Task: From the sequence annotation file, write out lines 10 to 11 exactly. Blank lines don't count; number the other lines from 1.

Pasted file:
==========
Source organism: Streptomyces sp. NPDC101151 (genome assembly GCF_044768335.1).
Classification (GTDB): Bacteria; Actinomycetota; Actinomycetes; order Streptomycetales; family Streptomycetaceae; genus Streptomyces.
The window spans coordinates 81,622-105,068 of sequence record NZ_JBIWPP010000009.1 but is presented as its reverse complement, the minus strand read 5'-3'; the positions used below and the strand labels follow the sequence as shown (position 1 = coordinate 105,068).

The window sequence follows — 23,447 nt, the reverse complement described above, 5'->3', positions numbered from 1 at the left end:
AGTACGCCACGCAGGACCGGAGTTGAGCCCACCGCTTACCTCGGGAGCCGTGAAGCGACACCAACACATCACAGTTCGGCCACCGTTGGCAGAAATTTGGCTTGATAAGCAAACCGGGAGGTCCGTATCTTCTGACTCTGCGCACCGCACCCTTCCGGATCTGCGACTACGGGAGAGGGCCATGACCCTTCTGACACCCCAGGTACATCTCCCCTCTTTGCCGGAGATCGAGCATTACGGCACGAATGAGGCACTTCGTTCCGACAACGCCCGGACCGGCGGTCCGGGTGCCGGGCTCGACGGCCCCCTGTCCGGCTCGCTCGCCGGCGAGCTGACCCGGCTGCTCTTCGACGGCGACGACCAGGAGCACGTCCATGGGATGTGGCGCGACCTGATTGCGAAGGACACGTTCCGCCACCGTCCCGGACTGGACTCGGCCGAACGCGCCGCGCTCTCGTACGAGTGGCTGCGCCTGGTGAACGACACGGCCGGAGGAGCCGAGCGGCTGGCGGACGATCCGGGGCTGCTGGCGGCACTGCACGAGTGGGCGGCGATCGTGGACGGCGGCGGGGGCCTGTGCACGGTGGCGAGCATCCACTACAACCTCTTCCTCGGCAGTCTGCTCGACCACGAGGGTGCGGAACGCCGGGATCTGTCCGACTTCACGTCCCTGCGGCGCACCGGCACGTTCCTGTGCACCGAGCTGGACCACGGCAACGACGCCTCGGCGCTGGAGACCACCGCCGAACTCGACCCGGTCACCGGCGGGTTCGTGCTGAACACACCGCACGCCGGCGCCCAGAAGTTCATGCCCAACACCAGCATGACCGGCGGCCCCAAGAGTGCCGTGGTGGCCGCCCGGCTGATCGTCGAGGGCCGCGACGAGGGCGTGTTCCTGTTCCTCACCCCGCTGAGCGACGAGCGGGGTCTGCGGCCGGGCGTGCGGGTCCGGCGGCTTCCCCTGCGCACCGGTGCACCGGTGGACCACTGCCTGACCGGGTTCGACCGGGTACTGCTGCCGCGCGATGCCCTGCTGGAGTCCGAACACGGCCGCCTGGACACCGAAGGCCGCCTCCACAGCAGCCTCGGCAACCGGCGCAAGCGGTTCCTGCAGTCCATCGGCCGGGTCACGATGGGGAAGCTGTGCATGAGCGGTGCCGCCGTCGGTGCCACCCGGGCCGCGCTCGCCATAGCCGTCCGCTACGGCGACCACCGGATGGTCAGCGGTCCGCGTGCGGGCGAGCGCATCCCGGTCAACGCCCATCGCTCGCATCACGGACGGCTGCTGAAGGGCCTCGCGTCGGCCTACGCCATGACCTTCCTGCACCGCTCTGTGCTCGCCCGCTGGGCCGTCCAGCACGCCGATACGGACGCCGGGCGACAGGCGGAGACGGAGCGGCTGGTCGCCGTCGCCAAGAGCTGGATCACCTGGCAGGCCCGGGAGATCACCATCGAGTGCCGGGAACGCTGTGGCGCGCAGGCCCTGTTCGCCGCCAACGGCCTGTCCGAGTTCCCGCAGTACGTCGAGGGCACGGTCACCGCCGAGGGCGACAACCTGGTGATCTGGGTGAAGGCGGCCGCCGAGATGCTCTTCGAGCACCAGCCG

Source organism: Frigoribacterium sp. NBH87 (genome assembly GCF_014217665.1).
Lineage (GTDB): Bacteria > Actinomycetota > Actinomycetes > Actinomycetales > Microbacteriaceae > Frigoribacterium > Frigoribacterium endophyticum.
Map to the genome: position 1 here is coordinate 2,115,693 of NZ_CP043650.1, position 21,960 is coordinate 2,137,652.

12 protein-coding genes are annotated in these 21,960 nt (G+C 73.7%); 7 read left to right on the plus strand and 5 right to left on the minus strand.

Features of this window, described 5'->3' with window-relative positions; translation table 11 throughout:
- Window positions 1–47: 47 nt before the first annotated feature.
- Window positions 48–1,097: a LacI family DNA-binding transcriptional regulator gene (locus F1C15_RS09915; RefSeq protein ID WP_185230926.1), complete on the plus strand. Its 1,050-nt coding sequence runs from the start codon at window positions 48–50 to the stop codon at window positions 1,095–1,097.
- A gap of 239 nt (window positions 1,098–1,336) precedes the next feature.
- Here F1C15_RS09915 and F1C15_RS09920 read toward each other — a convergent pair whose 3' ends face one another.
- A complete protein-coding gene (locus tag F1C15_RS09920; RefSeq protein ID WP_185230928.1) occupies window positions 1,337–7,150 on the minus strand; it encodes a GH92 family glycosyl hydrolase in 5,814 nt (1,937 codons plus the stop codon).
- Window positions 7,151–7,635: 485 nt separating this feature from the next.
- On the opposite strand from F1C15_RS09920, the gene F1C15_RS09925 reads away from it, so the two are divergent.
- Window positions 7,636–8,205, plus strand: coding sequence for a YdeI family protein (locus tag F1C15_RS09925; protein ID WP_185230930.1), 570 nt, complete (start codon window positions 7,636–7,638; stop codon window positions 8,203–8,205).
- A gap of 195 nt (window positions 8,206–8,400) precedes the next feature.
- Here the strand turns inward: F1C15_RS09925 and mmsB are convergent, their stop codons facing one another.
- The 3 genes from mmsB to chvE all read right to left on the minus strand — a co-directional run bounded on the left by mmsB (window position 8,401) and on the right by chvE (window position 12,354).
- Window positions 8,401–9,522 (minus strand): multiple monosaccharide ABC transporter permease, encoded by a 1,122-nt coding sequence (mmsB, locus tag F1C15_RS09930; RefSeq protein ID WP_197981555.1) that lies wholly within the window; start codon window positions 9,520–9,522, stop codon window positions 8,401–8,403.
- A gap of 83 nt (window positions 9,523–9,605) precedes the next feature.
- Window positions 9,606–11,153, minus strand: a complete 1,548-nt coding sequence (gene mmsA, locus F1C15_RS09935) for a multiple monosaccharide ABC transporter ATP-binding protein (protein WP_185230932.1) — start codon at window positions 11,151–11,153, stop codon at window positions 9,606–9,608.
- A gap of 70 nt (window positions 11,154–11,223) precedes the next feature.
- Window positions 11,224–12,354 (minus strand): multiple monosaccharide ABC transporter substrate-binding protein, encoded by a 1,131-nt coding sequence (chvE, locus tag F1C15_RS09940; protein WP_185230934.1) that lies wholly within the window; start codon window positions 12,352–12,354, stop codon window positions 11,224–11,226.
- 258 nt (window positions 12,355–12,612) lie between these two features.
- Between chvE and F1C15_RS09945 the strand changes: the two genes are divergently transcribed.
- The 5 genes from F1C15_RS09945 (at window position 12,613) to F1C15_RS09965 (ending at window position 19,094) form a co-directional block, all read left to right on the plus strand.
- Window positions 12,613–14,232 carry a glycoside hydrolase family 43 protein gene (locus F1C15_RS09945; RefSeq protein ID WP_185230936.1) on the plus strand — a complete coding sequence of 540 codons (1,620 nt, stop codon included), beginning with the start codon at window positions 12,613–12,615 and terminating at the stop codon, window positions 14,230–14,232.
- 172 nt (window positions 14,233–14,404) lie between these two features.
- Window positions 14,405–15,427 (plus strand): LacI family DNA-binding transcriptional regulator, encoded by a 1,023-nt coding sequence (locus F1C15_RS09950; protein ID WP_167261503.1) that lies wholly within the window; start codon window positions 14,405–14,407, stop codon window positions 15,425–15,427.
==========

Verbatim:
Features of this window, described 5'->3' with window-relative positions; translation table 11 throughout:
- Window positions 1–47: 47 nt before the first annotated feature.